She received her first death threat within days.
One was a fatwa that came from radical and influential cleric Anwar al-Awlaki -- an American-born imam who lived in Yemen -- who said Norris was a "prime target" for execution for creating blasphemous cartoons.
Norris had kicked off controversy in April 2010 with a cartoon published online about an imaginary group called "Citizens Against Citizens Against Humor" that proposed an "Everybody Draw Mohammed Day."
She disappeared, at the advisement of the FBI, in the fall of that year and has been in hiding since.
"She didn't mean to skewer or offend. She just thought people should lighten up," her friend Tim Appelo said. "She was just standing up for free speech. But in a very gentle way."
At the time, Norris told a Seattle magazine that the consequences of the drawing were unintended.
"I didn't mean for my satirical poster to be taken seriously. It became kind of an excuse for people to hate or be mean-spirited. I'm not mean-spirited," Norris told City Arts Magazine.
Norris said in media interviews at the time that she was inspired by the furor created from an episode of the show "South Park" that depicted Mohammed dressed in a bear suit. Comedy Central, which airs "South Park," aired an edited version of the episode after the show's creators received threats.
Norris' cartoon inspired others to launch a campaign to create pictures of the Islamic prophet across the Internet. More than 100,000 people signed up on a Facebook page. A Pakistani court ordered access to Facebook there cut off for two weeks. Competing sites that blasted the campaign also drew tens of thousands of followers.
"When she learned about the Facebook page that had the most vulgar cartoons you can imagine, she distanced herself immediately," Arsalan Bukhari, the executive director for the Washington chapter of the Council on American-Islamic Relations, told "Erin Burnett OutFront." "She realized this is the wrong thing to do, to deliberately insult a minority group."
Norris made a short film about the experiences of American Muslim women who wear head scarves. She was trying to destroy stereotypes about Muslim women, he said.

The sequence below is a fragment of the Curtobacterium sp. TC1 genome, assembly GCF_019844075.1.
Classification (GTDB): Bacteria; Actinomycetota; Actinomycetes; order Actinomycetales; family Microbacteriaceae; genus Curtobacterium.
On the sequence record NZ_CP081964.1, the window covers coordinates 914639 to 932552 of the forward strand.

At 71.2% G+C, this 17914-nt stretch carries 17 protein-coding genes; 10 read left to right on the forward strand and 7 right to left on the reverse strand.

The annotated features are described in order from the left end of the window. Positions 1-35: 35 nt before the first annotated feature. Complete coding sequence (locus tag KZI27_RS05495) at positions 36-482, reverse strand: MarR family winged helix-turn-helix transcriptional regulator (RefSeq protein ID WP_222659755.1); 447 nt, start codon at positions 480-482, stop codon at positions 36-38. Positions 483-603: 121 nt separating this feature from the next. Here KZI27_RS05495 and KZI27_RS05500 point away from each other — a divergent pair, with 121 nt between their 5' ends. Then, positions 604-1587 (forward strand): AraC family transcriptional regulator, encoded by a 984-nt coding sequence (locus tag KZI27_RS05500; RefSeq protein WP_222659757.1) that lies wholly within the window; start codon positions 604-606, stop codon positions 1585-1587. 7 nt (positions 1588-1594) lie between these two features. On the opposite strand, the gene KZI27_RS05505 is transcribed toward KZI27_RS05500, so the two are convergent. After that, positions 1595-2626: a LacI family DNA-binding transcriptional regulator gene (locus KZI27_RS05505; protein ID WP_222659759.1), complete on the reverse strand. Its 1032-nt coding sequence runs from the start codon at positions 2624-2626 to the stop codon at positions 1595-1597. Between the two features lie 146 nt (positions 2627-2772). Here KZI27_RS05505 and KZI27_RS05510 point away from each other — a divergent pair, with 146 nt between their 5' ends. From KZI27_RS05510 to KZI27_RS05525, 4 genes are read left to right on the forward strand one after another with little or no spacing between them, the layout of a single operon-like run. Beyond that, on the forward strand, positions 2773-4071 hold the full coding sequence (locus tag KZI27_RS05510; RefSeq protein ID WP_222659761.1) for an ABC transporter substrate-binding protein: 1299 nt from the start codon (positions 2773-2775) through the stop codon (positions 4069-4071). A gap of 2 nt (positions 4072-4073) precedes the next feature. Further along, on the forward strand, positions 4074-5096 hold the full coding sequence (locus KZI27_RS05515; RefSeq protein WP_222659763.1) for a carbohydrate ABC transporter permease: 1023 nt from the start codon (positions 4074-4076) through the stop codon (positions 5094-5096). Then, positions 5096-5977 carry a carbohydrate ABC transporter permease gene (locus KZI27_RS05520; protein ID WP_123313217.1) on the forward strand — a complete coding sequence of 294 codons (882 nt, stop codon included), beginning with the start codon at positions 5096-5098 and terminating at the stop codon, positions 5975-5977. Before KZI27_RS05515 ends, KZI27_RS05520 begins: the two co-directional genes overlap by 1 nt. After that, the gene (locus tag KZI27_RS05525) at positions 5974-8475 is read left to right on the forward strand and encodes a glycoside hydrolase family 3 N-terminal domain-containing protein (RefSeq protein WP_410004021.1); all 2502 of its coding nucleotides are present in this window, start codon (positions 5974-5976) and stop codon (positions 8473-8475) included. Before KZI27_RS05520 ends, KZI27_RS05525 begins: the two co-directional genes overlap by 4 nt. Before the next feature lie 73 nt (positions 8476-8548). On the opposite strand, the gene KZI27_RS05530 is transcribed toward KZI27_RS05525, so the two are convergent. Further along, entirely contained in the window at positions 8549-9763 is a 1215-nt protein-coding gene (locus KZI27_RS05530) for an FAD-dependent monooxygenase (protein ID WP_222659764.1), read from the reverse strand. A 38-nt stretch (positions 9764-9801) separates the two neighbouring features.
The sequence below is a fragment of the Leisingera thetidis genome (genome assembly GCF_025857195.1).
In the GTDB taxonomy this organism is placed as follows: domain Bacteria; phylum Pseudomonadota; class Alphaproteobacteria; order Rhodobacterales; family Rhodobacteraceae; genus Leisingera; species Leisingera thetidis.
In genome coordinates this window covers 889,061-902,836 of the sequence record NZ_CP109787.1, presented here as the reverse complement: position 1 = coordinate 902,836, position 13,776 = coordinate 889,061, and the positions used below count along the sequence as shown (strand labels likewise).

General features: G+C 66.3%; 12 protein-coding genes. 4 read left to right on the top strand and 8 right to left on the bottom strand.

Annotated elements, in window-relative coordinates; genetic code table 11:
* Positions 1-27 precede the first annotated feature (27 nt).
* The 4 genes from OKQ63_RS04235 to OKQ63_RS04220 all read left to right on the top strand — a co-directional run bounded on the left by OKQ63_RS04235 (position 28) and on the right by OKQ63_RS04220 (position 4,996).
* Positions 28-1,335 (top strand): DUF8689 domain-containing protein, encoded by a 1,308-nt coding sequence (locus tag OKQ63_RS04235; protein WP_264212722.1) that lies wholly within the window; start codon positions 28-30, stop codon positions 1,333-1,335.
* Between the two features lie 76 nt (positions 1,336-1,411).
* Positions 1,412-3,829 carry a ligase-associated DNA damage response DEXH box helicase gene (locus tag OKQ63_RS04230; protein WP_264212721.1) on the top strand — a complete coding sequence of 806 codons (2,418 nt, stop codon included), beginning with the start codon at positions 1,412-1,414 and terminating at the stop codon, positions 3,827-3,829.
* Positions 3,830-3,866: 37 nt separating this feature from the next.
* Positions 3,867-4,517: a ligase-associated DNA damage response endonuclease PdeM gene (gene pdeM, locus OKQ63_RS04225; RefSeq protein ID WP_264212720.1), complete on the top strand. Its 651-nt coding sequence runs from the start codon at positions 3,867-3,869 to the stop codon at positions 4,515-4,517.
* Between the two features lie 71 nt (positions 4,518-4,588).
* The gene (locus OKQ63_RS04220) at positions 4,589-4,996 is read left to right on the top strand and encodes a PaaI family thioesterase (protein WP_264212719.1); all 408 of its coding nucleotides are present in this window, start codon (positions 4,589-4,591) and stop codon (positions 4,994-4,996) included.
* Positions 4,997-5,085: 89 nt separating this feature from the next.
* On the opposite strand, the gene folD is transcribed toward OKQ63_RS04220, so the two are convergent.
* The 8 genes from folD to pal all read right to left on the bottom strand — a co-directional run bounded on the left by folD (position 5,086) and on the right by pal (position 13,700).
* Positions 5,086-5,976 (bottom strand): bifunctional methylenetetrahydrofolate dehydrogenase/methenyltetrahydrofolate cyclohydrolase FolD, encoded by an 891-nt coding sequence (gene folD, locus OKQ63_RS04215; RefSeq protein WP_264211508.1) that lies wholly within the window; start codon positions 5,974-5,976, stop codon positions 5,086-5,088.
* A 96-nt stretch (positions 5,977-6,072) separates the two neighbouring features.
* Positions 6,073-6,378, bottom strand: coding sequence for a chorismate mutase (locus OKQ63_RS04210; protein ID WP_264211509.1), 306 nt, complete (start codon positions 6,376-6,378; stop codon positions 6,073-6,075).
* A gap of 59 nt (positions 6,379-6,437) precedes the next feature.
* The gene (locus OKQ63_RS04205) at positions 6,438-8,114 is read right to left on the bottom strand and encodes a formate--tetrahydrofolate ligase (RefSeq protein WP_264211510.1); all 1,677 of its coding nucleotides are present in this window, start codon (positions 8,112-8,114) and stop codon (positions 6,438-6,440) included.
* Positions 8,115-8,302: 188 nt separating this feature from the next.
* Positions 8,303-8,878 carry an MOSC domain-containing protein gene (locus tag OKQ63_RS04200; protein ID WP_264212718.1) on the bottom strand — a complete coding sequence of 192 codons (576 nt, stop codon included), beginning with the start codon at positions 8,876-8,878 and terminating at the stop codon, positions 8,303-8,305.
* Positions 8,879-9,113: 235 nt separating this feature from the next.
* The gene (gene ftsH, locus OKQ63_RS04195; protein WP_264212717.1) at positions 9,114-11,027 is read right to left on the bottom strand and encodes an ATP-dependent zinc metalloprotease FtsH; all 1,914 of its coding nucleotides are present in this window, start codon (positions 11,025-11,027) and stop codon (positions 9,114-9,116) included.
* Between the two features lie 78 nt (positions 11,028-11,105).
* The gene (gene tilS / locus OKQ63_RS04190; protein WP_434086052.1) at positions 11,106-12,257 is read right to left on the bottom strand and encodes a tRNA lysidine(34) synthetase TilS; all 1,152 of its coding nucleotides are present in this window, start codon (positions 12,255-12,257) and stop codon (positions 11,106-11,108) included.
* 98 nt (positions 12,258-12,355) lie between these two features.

It was too late and the death threats too many.
She changed her identity and went into hiding.
The threat posed a challenge to the FBI, retired agent David Gomez told CNN's Don Lemon. Gomez was once in charge of Norris' case.
His regional office told FBI leadership in Washington they thought they needed to protect Norris to avoid her becoming the first U.S. citizen victimized by Islamist extremists for exercising her right to free speech. "Of course, it came back and said 'absolutely,'" he said.
Whether or not to go into hiding was her choice, he said. "She wasn't forced. She was given the option," Gomez said.
He and his colleagues believed back then that the threats were credible.
"Now, four and a half years later the credibility of that threat has been shown," he said.
The attack on the cartoonists at Charlie Hebdo in Paris has boosted the danger to people on terrorists' kill lists. He hopes Norris is keeping an extra low profile right now.
"There is an argument to be made that increased publicity increases her risk. I don't know what can be done to avoid that," he said.
One of her employers, the Seattle Weekly, wrote this
when it announced she was leaving: "She likens the situation to cancer. It might basically be nothing, it might be urgent and serious, it might go away and never return, or it might pop up again when she least expects it. We're hoping the religious bigots go into full and immediate remission, and we wish her the best."
Unfortunately, Tom Fuentes, a former FBI agent and a CNN analyst, said it means leaving everything -- family, friends, job, home -- behind and likely never coming back.
Al-Awlaki was killed by a drone strike in Yemen in 2011 but the threats against her remain.
Recently, Norris' name popped up on al Qaeda's most wanted list in the jihadist magazine, Inspire. The list also included Charlie Hebdo's editor, Stéphane Charbonnier, gunned down along with 11 others last week in Paris.
"A chill ran down my spine because I saw her name on a list of "A Bullet a Day Keeps the Infidel Away" and it was horrible," Appelo said. "I'm sure she felt the chill too."